Eloise also explains what "Olim" means (Latin for "Once" and how she applies its principles) in the Podcast too! 

Hurrah!

More about Eloise and her work: 

What do you get when you combine linguistic discipline with extensive commercial communications experience?

Really great results, it turns out!

Eloise Leeson is a trained linguist, with a unique, data-focused approach to written and verbal communications that’s delivered insights and results for a wealth of companies.  

Her consultancy, Olim, helps us to close the gap between what we think we're saying - and what's actually being received by our listeners.

You can find out more about Eloise and her stirling linguistic work at her website olimcomms.com

So - thanks for listening to another episode of a "GLT with me CG!"

The Podcast series that features "The Clearing":  Where all good questions come to be asked and all good stories come to be told!

With some lovely juicy storytelling metaphors to also enjoy along the way:

The Clearing itself - A Tree (where we get to "shake your tree to see which storytelling apples fall out, in the form of a lovely storytelling exercise called "5-4-3-2-1") - some Alchemy - some Gold - and finally a Cake with a Cherry on Top!

Think "Desert Island Discs" but in a Clearing! 

Also think about William Shakespeare - and about Jaques in "As You Like It" in particular:

"All the world's a stage,
And all the men and women merely players;
They have their exits and their entrances,
And one man in his time plays many parts,
His acts being seven ages..."

Jaques: Act II Scene VII

And as my Guest in the Podcast:  Now is your 'moment in the sunshine' to share your story!

Who are you? What's your story? And what 'life-lessons-learned-along-the-way' would you like to share with us? And just to get bit "existential on yo ass" too (!) what would you like your legacy to be?  How would you most like to be remembered?

And all my guests have at least 2 things in common: They are all Creative individuals  - and all with an interesting story to be told!

If you'd like to find out more, then please do check out my websites www.secondcurve.uk + www.instantwit.co.uk - and there's also a dedicated "Good Listening To" Facebook Group c/o the link above.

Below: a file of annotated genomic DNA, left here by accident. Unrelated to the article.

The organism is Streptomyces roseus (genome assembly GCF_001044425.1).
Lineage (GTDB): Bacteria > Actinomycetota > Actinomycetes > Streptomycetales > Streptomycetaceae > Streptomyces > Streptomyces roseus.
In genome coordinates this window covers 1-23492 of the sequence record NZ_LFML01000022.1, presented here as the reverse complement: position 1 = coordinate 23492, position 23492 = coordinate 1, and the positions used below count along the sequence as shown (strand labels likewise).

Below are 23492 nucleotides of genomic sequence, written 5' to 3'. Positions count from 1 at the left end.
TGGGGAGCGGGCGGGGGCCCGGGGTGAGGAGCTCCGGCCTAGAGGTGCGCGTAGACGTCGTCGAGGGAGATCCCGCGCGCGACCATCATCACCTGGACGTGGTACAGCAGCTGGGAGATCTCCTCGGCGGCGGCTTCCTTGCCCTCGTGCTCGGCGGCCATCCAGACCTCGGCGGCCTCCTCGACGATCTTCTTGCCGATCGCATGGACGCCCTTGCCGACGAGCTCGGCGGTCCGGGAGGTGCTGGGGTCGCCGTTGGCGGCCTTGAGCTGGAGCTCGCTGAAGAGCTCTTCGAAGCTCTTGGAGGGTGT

Plus if you'd be interested in the experience of being given "a damn good listening to" yourself, or you'd like to explore the idea of some Personal Impact Coaching from me CG - to help level-up your confidence, communication, and personal impact c/o my online Coaching proposition: The Second Curve "Zoom Room" - then, by all means, do get in touch via any of the usual social media channels (see above) or you can email me at [email protected] 

(The Second Curve "Zoom Room": Coaching to get you to the next level - or clarity on how to get to "where next?")

So hurrah! Welcome, welcome, welcome to another episode of "The Good Listening To Podcast". And I'm very very excited to have in The Clearing - Ladies and Gentlemen Eloise Leeson! When I first heard your name, it made me think of Liam Neeson, which is a completely different spelling and is a spoonerism. And it is obviously no relation because Liam Neeson has nothing to do with Eloise Leeson I'm frankly ashamed because I think he'd be an excellent boxing acting partner of some persuasion, absolutely brilliant and what we're gonna be doing, By the way, I've invited Eloise who is a a linguist who runs a company called Olim dot com. And I'm intrigued. We have had a brief discussion about what Olim means, and I'd like you to get on the open road of explaining that because its got quite an exciting connection to what I think, of as being one of most exciting things about Shakespearean prologues and the function back in the day that they had. But anyway, so, yes, Eloise is a linguist. We've had a couple of connections on LinkedIn. She and I both have a lovely man called Dave Stewart from The Fresh Air Leadership in common, and we just have had a couple of really interesting conversations. That was just a natural segue. to bring you into The Good Listening To podcast clearing. So good morning Eloise and how's&nbsp; morale? How are you? I'm really good. I'm really good. I'm not gonna lie. I have cried more in the last week than I have in the last six months combined. I'm not normally a crier, but I think with everything going on in the world, at the moment, and the renewed lockeddown that's coming through. I definitely did a couple of very ugly, open mouth, square mouth&nbsp; crying But other than that, I woke up this morning and despite the fog, the fog is so bad here in Scotland, it made the news, which goes to show just how rock and roll my home nation actually is. But yeah, other than that, actually really very good and delighted to be here. Okay, Any tears of joy in amongst that because of course, the political landscape has changed quite significantly, hasn't it? I think I drank the tears of joy, which was champagne. So I put a bottle in the fridge and thought to myself, you know, what, one way or another, I think it was Bonaparte has the most wonderful quote, which is that "In victory you deserve champagne, but in defeat you <i>need</i> it. So I thought, one way or another. You know, we would need something of the fizzy persuasion. Who's quote was that? I love that. It was Napoleon Bonaparte, I believe, not that I think I should probably be advocating for his approach to things. But, you know, out of his, you know, many catch phrases. I do believe that is my favourite. So similarly, I've always been a bit nervous about quoting Nietzsche